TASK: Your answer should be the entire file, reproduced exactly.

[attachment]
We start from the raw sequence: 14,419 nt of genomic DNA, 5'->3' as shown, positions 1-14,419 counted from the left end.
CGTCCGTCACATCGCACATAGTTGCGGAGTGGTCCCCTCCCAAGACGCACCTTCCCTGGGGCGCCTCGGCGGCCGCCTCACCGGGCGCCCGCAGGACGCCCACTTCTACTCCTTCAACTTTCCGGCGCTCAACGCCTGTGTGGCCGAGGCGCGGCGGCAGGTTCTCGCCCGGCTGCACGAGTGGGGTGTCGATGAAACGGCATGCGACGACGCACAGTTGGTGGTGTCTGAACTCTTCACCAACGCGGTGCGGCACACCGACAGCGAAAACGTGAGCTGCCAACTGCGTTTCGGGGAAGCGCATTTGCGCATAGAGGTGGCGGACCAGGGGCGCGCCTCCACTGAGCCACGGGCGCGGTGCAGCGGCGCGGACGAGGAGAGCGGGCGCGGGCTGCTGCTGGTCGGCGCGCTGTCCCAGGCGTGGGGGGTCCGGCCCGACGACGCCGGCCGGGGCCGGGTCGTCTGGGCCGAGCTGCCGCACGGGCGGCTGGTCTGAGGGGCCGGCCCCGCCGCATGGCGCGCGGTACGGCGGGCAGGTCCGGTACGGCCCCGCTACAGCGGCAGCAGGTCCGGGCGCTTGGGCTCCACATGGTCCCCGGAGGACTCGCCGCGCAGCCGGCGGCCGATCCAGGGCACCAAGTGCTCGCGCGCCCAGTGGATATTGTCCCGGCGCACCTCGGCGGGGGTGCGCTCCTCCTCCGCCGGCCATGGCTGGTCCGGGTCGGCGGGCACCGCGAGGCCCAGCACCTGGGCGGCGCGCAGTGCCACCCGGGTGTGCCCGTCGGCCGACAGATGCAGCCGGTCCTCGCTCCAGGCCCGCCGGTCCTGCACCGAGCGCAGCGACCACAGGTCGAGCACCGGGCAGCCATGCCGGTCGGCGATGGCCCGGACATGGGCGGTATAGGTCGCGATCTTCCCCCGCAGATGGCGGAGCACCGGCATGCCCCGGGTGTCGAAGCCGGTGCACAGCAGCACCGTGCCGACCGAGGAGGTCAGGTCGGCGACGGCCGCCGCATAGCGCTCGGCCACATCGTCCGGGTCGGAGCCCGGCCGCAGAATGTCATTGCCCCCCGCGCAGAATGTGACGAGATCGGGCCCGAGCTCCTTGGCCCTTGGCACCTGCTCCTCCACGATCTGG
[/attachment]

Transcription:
We start from the raw sequence: 14,419 nt of genomic DNA, 5'->3' as shown, positions 1-14,419 counted from the left end.
CGTCCGTCACATCGCACATAGTTGCGGAGTGGTCCCCTCCCAAGACGCACCTTCCCTGGGGCGCCTCGGCGGCCGCCTCACCGGGCGCCCGCAGGACGCCCACTTCTACTCCTTCAACTTTCCGGCGCTCAACGCCTGTGTGGCCGAGGCGCGGCGGCAGGTTCTCGCCCGGCTGCACGAGTGGGGTGTCGATGAAACGGCATGCGACGACGCACAGTTGGTGGTGTCTGAACTCTTCACCAACGCGGTGCGGCACACCGACAGCGAAAACGTGAGCTGCCAACTGCGTTTCGGGGAAGCGCATTTGCGCATAGAGGTGGCGGACCAGGGGCGCGCCTCCACTGAGCCACGGGCGCGGTGCAGCGGCGCGGACGAGGAGAGCGGGCGCGGGCTGCTGCTGGTCGGCGCGCTGTCCCAGGCGTGGGGGGTCCGGCCCGACGACGCCGGCCGGGGCCGGGTCGTCTGGGCCGAGCTGCCGCACGGGCGGCTGGTCTGAGGGGCCGGCCCCGCCGCATGGCGCGCGGTACGGCGGGCAGGTCCGGTACGGCCCCGCTACAGCGGCAGCAGGTCCGGGCGCTTGGGCTCCACATGGTCCCCGGAGGACTCGCCGCGCAGCCGGCGGCCGATCCAGGGCACCAAGTGCTCGCGCGCCCAGTGGATATTGTCCCGGCGCACCTCGGCGGGGGTGCGCTCCTCCTCCGCCGGCCATGGCTGGTCCGGGTCGGCGGGCACCGCGAGGCCCAGCACCTGGGCGGCGCGCAGTGCCACCCGGGTGTGCCCGTCGGCCGACAGATGCAGCCGGTCCTCGCTCCAGGCCCGCCGGTCCTGCACCGAGCGCAGCGACCACAGGTCGAGCACCGGGCAGCCATGCCGGTCGGCGATGGCCCGGACATGGGCGGTATAGGTCGCGATCTTCCCCCGCAGATGGCGGAGCACCGGCATGCCCCGGGTGTCGAAGCCGGTGCACAGCAGCACCGTGCCGACCGAGGAGGTCAGGTCGGCGACGGCCGCCGCATAGCGCTCGGCCACATCGTCCGGGTCGGAGCCCGGCCGCAGAATGTCATTGCCCCCCGCGCAGAATGTGACGAGATCGGGCCCGAGCTCCTTGGCCCTTGGCACCTGCTCCTCCACGATCTGG